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Female Leaders: Encouraging Our Girls to Aim High

As the Principal of a girls’ school, I believe it is our responsibility to empower our students and prepare them to become strong, confident leaders. Our world needs female voices at the table to help solve many of the complex issues our world is facing. Approximately 50% of the world’s population is female. Hence if we are a world where diversity, equity and inclusion are valued, schools need to ensure we develop in our students not only leadership skills but also the confidence to pursue leadership.

In this blog post, we will highlight the advantages of female leaders, and explore how we can promote female leadership.

Strengths of Female Leaders

In the realm of leadership both at school and in the wider world, females bring a unique blend of skills and perspectives that can greatly benefit organisations. It is important to note that these advantages are not meant to suggest gender superiority but rather to celebrate the diversity of strengths that are often exhibited when females take on leadership roles.

Leadership in the modern world is not based on physical strength but rather on the following characteristics exhibited by many successful female leaders. Male leaders also have some of these traits, however these are often strengths for female leaders.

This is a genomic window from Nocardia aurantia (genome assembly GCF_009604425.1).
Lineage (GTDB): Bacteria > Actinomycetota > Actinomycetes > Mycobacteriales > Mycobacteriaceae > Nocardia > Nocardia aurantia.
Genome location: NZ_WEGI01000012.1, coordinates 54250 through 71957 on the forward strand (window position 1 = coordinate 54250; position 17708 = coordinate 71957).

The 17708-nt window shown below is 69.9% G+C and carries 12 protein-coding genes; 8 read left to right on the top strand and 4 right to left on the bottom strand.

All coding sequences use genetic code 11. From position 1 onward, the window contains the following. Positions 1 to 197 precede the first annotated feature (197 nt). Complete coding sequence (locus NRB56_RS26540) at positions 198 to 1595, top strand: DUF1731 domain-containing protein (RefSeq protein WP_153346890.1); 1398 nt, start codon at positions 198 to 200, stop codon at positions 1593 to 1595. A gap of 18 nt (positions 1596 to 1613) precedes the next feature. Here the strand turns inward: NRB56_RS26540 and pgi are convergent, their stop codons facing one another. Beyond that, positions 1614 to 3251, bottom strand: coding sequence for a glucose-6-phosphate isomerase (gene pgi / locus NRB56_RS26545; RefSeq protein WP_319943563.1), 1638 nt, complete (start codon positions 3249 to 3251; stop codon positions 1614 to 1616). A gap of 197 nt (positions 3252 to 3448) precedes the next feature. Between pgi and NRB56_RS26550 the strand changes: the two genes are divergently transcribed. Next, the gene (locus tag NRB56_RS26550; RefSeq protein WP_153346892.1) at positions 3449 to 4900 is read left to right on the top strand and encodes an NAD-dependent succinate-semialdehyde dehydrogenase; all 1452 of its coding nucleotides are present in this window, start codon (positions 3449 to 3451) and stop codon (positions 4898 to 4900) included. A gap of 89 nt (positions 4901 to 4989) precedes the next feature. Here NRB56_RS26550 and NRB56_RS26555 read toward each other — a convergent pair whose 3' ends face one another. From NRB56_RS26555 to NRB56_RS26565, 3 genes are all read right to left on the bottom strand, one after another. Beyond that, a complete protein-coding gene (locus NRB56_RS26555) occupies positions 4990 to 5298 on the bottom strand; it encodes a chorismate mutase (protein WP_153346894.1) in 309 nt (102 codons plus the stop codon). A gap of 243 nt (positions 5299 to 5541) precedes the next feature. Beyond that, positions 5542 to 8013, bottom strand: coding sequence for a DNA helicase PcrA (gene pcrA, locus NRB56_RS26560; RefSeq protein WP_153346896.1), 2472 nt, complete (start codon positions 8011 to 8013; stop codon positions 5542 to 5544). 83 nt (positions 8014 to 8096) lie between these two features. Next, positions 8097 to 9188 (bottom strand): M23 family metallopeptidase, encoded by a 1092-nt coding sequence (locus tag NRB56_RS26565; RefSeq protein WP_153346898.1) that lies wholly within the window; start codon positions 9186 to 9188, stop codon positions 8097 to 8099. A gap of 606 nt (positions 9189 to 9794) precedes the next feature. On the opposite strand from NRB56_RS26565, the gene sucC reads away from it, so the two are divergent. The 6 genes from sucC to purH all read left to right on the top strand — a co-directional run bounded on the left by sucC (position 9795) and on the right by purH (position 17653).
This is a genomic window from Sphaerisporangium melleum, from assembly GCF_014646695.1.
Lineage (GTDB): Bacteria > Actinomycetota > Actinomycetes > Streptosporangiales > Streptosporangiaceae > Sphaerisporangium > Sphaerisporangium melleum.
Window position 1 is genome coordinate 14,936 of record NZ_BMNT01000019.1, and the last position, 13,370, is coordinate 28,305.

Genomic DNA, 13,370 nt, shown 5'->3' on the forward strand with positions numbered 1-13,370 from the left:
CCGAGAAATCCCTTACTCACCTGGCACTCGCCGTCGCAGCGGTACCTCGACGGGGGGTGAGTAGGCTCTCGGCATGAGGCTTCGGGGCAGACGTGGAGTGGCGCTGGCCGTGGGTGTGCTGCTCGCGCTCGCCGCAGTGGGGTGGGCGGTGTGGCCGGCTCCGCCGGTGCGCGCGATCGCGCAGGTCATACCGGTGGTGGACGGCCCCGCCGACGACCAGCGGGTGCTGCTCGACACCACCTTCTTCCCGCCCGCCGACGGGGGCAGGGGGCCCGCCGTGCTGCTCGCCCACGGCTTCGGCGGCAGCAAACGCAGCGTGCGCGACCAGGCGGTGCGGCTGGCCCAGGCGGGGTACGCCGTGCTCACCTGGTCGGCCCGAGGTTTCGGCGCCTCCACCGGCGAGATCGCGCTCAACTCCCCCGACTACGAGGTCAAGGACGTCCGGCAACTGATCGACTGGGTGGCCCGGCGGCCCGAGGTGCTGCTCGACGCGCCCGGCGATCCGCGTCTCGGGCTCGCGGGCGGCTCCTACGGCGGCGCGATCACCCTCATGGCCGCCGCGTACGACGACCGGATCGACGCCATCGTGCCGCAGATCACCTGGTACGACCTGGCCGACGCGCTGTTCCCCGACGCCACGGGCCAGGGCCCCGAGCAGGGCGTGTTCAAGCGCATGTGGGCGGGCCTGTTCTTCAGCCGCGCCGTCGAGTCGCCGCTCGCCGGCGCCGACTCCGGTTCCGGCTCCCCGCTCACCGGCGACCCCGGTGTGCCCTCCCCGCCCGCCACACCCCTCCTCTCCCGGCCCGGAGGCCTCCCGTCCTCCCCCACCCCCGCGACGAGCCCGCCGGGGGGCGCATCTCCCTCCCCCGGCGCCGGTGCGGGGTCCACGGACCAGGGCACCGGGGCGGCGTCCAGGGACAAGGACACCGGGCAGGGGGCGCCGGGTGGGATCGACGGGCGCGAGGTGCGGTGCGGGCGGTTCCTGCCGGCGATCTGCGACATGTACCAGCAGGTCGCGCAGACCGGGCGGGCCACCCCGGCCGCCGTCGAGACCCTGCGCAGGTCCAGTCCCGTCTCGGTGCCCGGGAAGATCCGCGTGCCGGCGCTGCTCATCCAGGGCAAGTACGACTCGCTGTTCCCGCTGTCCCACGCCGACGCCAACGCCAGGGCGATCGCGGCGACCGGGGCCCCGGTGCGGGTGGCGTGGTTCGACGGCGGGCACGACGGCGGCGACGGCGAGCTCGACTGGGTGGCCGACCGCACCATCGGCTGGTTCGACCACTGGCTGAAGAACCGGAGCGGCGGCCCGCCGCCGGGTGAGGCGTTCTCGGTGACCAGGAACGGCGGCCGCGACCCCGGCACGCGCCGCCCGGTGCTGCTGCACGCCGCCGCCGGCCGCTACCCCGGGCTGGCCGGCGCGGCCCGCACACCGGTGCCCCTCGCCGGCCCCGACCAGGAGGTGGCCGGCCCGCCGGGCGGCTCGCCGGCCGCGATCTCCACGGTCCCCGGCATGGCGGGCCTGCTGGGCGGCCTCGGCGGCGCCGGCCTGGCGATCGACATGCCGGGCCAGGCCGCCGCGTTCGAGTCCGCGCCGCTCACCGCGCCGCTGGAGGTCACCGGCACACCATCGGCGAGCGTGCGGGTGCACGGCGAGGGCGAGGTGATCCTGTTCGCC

Measured thinking: Female leaders display strengths in strategic thinking and the ability to seek compromise while showing a commitment to fine details. These are powerful assets in developing a shared vision.

Diverse perspectives: Female leaders bring unique perspectives and experiences to the table, enhancing problem-solving and decision-making processes. The needs of women also need to be voiced and included in research, design and strategies.

Strong communication: Female leaders often have strong communication skills, such as listening skills, showing empathy and being attentive to nonverbal cues. These traits enable them to build relationships, ensure others feel heard and valued and enable them to effectively communicate outcomes and solutions.